Celebrating Christmas in Wales: Making Taffy!
The Welsh have a sweet tooth during the holidays! Christmas Eve in Wales used to be known as Noson Gyflaith, or toffee evening. It was an occasion where friends and families gathered to share a meal, tell stories and play games, as well as take part in the Northern Welsh Christmas tradition of making toffee—known more commonly as taffy in the United States.
History of Welsh Toffee
The toffee, made from brown sugar and butter, was especially chewy. It was boiled and then pulled so it became nice and glossy. Many traditional foods of the Welsh were born out of hardship and a need to be practical. Because sugar was once very expensive, making toffee on Christmas Eve was quite a special event, and a way of providing a festive treat for Christmas. Though the taffy-making tradition is not as common today, toffee remains an important traditional part of Christmas history in Wales.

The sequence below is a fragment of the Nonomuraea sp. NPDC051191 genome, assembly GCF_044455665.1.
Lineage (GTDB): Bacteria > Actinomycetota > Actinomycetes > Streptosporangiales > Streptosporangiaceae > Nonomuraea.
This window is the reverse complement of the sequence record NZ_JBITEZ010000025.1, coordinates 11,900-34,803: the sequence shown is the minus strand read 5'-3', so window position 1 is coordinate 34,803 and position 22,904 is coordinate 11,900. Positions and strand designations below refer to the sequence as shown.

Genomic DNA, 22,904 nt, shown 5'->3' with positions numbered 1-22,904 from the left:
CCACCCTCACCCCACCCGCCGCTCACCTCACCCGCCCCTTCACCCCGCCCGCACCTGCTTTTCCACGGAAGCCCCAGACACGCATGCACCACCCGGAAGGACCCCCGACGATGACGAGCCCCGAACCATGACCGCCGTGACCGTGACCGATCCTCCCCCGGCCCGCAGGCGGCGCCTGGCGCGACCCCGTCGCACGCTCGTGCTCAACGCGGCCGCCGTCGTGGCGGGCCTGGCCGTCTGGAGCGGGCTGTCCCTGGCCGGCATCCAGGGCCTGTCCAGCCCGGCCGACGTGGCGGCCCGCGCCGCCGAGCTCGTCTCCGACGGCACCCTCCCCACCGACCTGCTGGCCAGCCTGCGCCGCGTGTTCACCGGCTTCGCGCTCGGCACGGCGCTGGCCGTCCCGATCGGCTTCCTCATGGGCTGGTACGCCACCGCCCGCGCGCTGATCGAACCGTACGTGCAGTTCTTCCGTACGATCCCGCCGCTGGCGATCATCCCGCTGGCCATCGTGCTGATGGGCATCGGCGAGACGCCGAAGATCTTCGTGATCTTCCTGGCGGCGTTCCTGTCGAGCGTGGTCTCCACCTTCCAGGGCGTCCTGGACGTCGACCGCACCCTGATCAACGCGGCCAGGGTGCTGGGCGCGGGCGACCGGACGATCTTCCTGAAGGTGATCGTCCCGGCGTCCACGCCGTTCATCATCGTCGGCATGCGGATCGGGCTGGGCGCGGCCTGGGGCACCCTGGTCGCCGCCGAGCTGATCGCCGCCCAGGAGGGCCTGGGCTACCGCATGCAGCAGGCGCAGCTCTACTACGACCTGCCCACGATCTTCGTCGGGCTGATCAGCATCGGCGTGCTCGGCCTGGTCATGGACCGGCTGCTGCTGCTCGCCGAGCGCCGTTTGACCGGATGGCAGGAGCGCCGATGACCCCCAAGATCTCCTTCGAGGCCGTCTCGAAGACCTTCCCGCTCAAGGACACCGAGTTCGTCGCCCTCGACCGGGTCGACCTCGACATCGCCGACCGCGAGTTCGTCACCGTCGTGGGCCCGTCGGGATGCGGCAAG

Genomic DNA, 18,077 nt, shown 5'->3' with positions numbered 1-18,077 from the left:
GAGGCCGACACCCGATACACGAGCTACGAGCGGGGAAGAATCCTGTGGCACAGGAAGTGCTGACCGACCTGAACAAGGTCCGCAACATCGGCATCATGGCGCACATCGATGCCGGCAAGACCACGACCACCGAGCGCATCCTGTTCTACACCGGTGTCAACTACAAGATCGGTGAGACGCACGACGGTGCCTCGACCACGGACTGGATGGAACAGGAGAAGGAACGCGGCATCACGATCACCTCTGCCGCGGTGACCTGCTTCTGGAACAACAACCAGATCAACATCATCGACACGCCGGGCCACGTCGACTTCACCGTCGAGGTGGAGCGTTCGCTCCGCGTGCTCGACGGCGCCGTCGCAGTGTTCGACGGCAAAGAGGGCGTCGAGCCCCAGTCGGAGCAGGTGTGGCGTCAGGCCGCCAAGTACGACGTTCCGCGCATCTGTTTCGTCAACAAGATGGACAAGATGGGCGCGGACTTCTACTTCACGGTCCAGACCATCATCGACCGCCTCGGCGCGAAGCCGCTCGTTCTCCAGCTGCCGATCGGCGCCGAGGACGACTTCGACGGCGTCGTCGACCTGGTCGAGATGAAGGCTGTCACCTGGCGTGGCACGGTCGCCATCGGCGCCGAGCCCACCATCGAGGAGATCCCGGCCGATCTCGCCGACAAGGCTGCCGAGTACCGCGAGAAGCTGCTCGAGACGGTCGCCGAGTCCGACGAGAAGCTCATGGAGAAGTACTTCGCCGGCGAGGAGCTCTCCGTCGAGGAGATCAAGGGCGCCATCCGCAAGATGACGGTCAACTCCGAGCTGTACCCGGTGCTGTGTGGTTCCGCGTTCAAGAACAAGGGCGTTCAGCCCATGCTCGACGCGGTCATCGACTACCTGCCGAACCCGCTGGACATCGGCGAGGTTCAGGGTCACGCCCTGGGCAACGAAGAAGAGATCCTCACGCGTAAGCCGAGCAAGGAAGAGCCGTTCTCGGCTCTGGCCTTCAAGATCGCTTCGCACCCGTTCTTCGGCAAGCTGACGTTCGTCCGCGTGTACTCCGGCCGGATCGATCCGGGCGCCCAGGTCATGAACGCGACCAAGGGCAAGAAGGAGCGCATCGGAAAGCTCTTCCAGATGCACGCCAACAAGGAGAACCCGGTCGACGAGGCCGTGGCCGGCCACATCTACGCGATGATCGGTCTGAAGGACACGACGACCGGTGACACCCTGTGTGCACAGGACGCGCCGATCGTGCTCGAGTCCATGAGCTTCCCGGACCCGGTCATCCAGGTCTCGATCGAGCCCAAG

Make Toffee with Your Family!
- 8 cups of dark brown sugar
- ⅔ cups of boiling water
- 3 tablespoons of fresh lemon juice
- 16 tablespoons of salted butter, softened
Step 1: In a saucepan over low heat, dissolve the sugar in the boiling water. Stir it continuously with a wooden spoon until the sugar is thoroughly dissolved. This takes 20 to 30 minutes.
Step 2: Remove the pan from the heat, add the lemon juice and the softened butter, and stir them into the sugar. Boil this mixture, without stirring, for 15 minutes.
Step 3: To test the toffee, gently drop a teaspoonful of the mixture into a cup of cold water; if it hardens at once, it has reached the right consistency.
Step 4: Pour the mixture slowly into large flat dish. Do not scrape the pan clean as the scraping might turn the toffee back into sugar.
Step 5: Use extra butter to butter your hands. Pull the taffy into long golden strands while it is still hot. Cut the taffy in smaller pieces.
Enjoy this tasty treat!